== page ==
Mining machinery manufacturers in Germany are expecting a 3% fall in international sales for the current year, 2015, but are positive for the future.
A downward trend has continued to affect the domestic market for mining machinery manufacturers in Germany. Increasing supplies of raw materials, particularly metal, together with a large fall in prices have impacted the industry.
Political discussions about the future of lignite fuelled power stations “is putting pressure on investment levels”, said Dr Michael Schulte Strathaus, Chairman of the Mining Association in the German Engineering Federation (VDMA), at the annual press conference in Essen, Germany. He announced a decline in sales of some 8% to €210 million for the industry in the current year. A continuing decline in profits is expected for 2016.
The industry expects a 3% drop in sales to €3.62 billion for the current year. Manufacturers have a positive outlook on the future.
The Mediterranean and Middle East account for the largest export markets (17%). Saudi Arabia has become the largest customer with an 8% share. Together with Iran, governments there want to reduce their dependency on oil, according to Schulte Strathaus. Mining is being developed as an additional mainstay. Latin America is the second biggest sales region with an 11% market share, followed by China with 8%, the US with 7% and Russia with approximately 5%.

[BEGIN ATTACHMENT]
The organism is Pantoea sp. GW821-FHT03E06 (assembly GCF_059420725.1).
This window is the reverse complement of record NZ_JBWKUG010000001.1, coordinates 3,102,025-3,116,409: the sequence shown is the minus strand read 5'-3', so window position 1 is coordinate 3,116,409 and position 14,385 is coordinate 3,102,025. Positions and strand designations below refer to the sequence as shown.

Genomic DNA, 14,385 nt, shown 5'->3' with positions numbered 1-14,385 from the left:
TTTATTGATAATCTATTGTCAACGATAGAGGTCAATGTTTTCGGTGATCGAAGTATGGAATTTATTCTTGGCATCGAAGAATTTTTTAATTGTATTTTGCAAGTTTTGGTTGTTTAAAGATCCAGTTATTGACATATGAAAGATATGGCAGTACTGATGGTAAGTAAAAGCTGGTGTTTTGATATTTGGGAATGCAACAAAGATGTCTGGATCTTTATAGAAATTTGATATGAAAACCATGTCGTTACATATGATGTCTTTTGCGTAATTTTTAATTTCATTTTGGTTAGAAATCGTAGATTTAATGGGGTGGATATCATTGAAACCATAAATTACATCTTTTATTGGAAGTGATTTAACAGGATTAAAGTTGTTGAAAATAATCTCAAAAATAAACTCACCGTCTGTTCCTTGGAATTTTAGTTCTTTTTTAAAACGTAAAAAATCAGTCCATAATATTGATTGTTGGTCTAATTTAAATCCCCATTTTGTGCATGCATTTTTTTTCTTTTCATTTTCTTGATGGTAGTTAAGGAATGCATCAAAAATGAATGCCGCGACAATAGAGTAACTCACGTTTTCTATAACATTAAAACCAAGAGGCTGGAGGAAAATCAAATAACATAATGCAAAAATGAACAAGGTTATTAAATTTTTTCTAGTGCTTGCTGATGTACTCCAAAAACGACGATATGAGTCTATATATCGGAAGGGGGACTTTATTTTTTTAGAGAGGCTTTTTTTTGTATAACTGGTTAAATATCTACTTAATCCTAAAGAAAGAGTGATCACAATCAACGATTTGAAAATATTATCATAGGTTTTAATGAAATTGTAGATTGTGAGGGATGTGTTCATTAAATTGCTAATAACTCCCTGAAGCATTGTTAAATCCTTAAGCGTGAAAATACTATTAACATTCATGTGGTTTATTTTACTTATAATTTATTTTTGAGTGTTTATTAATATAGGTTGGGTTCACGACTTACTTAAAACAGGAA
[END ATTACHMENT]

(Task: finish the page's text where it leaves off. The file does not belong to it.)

Schulte Strathaus indicated the president blames the expected continued declines in the future on weak investment levels due to continued poor results from raw material producers. They are currently fighting falling prices by shutting down production plants. Some analysts expect the copper surplus to turn into a shortage as early as 2017. Schulte Strathaus explained that despite these difficulties, mining machinery manufacturers have stayed positive and avoided cutting jobs – employees fell by only 600 to 13 700 over the last year.
Despite current declines, mining machinery manufacturers hold a positive outlook on the future. Some companies have reported rises in customer enquiries and some sectors are developing new areas of business, such as in hard-rock mining.
Manufacturers see the need for raw material producers to reduce costs as a further cause for optimism, since this can only be achieved by increasing efficiency. “And that”, said Schulte Strathaus, “is where our machinery and plant come into play”. He believes a global trend toward increasing safety will also benefits German manufacturers. He also believes that the next construction industry trade fair, to be held in Munich in the coming year, may well “provide a certain boost”.
Schulte Strathaus has welcomed the establishing to date of four competence centres for mining and raw materials by the Federal Ministry of Economics. Their brief was to promote the government’s renewable resources policies on site in Canada, Chile, South Africa and Australia. Two further centres are planned in Brazil and Peru.
Manufacturers are cooperating closely with these institutions. Schulte Strathaus said: "This also helps us to win new clients and orders”.In order to maintain their leading position, particularly in the underground mining sector, manufacturers have been involved with Industry 4.0, “for much longer than the term even exists”, as Schulte Strathaus remarked. The industry presented the first machinery to mine coal or other material entirely independently and autonomously in early 2010, and in global comparison is “certainly at the forefront” of modernising its own production facilities.
Edited from press release by Harleigh Hobbs
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